Turn the loose dough out onto a floured board (or surface) and with floured hands, bring the dough together. FOLD and FLATTEN, FOLD and FLATTEN, continuing doing this 5-6 times. (Fold the right side of the rectangle over to the left side, then flatten dough with your palms.)
Place biscuits into skillet or on baking sheet pan, leaving about an inch between biscuits to allow them to rise and cook fully. Place in preheated oven and bake about 15-20 minutes. Remove from oven and serve. Your biscuits should be golden on the outside, and not sticky on the inside.
Be sure and butter the inside and add in your favorite jam. You can store left over biscuits in a Ziploc bag for a couple of days. Pop them in the microwave for about 15-20 seconds to warm.
Comment: Us Southerner’s refer to large top biscuits as “cathead” biscuits. You might hear folks say, “There has big as a cats head.” A Southern staple growing up in my house. I modified the ingredients somewhat to make it my own. I also prefer a moist flaky biscuit. It wouldn’t be a Sunday morning without these. This recipe makes a great base recipe for a variety of biscuit flavors.
Tips for How to Make the Best Buttermilk Biscuits:
Before I begin sharing my favorite biscuit recipes, I thought I would give you some overall tips to help your biscuits be perfect to begin your day with. P.S. You can actually eat biscuits anytime of the day or night!
Use cold, cold, cold buttermilk.
Make sure your pan is greased or sprayed thoroughly to prevent them from sticking
Biscuits need to touch. Before you bake, make the biscuits touch one another. This will help them rise and return those “cathead” biscuits we all love.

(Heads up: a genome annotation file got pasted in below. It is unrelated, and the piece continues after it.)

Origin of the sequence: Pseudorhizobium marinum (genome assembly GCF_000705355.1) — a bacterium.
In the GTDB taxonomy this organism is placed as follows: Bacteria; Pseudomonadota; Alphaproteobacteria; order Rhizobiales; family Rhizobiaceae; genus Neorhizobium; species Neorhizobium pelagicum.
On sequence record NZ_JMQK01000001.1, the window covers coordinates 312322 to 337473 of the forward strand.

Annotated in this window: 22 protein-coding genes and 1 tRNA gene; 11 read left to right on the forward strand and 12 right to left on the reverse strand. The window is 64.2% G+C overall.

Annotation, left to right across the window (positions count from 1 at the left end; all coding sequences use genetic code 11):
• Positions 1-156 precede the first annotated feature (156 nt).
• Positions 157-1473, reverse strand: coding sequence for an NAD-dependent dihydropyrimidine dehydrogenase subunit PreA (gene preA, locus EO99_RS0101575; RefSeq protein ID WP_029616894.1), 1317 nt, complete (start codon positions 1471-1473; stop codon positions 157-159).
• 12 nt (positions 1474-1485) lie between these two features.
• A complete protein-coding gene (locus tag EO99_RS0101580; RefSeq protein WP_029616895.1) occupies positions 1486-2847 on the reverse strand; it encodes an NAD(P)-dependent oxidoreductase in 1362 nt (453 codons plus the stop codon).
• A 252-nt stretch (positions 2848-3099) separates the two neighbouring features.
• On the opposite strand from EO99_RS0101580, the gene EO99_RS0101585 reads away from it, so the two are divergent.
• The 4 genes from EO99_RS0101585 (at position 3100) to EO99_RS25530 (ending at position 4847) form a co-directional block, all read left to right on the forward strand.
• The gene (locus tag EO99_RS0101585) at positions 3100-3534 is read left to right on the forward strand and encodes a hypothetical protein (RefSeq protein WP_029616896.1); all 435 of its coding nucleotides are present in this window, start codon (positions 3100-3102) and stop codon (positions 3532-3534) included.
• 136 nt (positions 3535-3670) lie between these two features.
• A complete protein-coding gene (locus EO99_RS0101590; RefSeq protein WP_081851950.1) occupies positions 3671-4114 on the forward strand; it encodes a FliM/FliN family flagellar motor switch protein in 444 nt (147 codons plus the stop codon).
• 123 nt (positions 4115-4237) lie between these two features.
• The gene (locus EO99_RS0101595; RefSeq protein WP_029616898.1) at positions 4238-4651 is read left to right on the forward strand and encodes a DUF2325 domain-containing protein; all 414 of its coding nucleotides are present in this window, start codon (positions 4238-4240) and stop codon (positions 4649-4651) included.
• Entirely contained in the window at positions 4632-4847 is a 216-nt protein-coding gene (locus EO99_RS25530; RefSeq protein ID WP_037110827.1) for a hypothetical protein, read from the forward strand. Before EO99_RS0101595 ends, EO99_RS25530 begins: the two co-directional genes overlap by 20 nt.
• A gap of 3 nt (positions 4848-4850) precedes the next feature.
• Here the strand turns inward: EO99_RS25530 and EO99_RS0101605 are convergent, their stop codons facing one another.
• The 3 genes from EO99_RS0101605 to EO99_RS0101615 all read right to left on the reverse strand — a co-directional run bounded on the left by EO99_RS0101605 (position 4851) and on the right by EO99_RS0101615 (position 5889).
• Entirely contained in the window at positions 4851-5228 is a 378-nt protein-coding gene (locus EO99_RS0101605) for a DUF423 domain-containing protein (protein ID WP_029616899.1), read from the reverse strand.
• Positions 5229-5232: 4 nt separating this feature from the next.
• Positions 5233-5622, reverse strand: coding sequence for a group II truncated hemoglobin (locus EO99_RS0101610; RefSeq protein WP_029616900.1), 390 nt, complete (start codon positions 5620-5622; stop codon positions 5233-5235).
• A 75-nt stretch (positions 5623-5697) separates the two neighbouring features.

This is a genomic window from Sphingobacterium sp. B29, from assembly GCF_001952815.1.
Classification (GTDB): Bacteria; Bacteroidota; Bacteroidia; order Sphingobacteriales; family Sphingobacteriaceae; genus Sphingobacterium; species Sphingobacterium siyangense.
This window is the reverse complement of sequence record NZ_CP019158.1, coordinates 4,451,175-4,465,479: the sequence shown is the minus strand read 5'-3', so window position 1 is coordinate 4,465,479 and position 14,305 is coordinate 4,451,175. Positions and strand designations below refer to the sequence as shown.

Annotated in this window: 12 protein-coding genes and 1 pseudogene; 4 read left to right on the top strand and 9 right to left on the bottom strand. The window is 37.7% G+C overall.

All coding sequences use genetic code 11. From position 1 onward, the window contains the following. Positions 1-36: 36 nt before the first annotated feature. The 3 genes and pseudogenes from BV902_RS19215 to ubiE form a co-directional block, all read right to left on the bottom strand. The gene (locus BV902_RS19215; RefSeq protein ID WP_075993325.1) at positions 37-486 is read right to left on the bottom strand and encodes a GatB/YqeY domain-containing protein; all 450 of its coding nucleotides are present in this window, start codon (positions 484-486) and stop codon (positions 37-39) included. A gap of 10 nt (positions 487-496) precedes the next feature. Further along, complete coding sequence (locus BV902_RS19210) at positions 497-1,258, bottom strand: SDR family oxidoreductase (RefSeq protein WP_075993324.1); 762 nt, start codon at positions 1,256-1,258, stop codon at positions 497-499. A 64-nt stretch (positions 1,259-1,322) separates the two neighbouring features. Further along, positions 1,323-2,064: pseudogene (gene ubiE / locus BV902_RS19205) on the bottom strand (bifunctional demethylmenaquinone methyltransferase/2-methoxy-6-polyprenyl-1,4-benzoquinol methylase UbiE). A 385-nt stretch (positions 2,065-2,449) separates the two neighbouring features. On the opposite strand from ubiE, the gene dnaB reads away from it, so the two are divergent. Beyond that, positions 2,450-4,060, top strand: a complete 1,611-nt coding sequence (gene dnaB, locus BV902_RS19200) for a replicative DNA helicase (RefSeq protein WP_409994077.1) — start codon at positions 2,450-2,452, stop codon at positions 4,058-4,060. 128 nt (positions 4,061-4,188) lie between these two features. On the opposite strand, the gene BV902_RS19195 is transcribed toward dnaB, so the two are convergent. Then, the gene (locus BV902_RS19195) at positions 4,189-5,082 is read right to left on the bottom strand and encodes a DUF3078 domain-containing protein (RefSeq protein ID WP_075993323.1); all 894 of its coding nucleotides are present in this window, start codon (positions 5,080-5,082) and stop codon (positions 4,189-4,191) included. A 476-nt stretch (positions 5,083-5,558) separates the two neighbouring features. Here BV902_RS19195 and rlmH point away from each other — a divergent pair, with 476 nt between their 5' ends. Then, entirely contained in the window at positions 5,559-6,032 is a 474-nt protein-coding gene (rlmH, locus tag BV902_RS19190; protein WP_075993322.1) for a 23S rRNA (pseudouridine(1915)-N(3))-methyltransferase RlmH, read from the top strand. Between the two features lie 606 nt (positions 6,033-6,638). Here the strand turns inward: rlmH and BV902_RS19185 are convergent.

Don't twist the biscuit cutters when cutting. Just cut the biscuits and pick the cutter right up instead of twisting it. Twisting will prevent them from rising well. If your cutter is sprayed and dipped into flour, your biscuits should come out without twisting.
Practice makes perfect. Learn the texture of the dough. Feel the dough and remember it shouldn’t be dry or sticky. If the dough seems to dry, fold in more Crisco butter stick. If the biscuits feel sticky, add in a little more flour gently and fold.
Self-Rising Flour – use self-rising flour. White Lilly flour is a perfect flour for biscuits. It is a lighter flour and returns soft flaky biscuits. Learn the textures of flours from various brands. You want to go with a “lighter” flour, rather than a thicker flour.
Rotate the Pan – Rotating the pan half-way through the baking process will give all the biscuits are more consistent baking. Spin the pan 180º so the biscuits can bake more evenly.
Oven temperatures vary – Remember all ovens are different. Older ovens can bake differently than newer ovens, depending on how new or old the heating element is. Humidity and temperature also play a role in how your baked goods come out. The guidelines from 15-20 minutes can be different than how your oven varies. Always check your first batch to see how your oven works for you.
It's 2022! We are so proud that our first cookbook is making its way to hundreds of households. Sunday Comforts is a collection of some of my very favorite recipes. Starting with Sunday Mornings, Brunch, Appetizers, Sunday Supper Meals, and Sweet Yellow Cornbread & Fixins'.